PPG has partnered with the National Space Academy to inspire young people to pursue STEM and space-sector careers through a series of chemistry masterclasses.
To launch the programme, PPG hosted an exclusive preview event at its UK manufacturing facility in Birstall on 3rd February. Local schools were invited to the taster session, where they conducted experiments and learnt about the key role colour plays in space exploration. Experiments included ‘How to survive re-entry’, where pupils created their own thermal protection units to understand how space crafts are designed to withstand high temperatures at extreme speeds.
Aimed at school years six to nine, the PPG-sponsored, Academy masterclasses have been designed to give key stage two and three students a unique look at colour and material in the context of space. The new masterclasses will be delivered by the Academy’s 25-strong team of expert science teachers from across the UK.
50 partially-funded sessions are up for grabs for schools throughout the UK & Ireland who are interested in bringing the Academy masterclasses to their pupils. An additional 10 fully-funded sessions are available on a first come first served basis for education providers within a 10 mile radius of PPG’s manufacturing facilities in Birstall and Morley.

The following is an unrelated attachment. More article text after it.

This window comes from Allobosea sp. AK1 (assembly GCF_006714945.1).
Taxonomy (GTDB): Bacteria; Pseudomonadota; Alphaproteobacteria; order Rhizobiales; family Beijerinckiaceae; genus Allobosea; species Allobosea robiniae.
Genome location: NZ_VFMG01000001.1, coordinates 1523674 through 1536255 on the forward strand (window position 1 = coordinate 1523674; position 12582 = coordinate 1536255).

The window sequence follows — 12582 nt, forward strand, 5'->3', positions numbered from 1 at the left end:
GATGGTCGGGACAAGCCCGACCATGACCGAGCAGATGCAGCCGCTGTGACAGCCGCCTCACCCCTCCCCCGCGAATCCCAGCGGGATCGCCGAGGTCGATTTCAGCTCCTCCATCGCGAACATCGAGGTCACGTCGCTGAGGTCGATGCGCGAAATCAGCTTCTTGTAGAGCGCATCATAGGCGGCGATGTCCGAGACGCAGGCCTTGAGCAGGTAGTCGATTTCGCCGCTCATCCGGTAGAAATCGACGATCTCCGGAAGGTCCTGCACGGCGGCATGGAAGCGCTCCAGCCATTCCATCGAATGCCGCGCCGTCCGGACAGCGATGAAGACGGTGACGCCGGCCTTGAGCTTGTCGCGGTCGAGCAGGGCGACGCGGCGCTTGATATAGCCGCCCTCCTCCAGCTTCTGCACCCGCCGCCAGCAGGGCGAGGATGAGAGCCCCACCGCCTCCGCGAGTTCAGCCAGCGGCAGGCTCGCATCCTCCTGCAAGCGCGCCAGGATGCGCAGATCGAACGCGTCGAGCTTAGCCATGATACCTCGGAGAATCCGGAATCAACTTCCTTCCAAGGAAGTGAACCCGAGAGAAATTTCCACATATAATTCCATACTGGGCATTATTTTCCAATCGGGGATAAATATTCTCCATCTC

The masterclasses will feature a number of practical experiments to help students understand why certain colours are used most frequently in space projects, and be able to answer questions like: ‘Why are NASA’s rockets painted white?”. Through the link with PPG, pupils will get the opportunity to make their own paints and test them to see how different colours absorb heat radiation.
Paul Dowie, HR Director at PPG, said: “Engaging children in STEM subjects at an early age is essential to building a skilled workforce in years to come. But this isn’t just down to educators, businesses can also do their part in making students more aware of the opportunities available to those who pursue STEM-based learning.
“Teaming up with the National Space Academy to create these chemistry masterclasses means we can bring to life the scientific principles students study in school and textbooks through practical, exciting demonstrations within the context of something as stimulating as space travel.”
Andy McMurray, Head of Teaching and Learning at the National Space Academy, added: “It’s incredible how much of UK industry is involved in the space sector so we want to raise awareness of the diversity of these opportunities for all young people. Partnering with a leading brand like PPG provides great commercial context to the science we are teaching and shows pupils how chemistry works outside the classroom.”
To register your school’s interest in the new PPG sponsored, Academy masterclasses, visit: nationalspaceacademy.org/ppg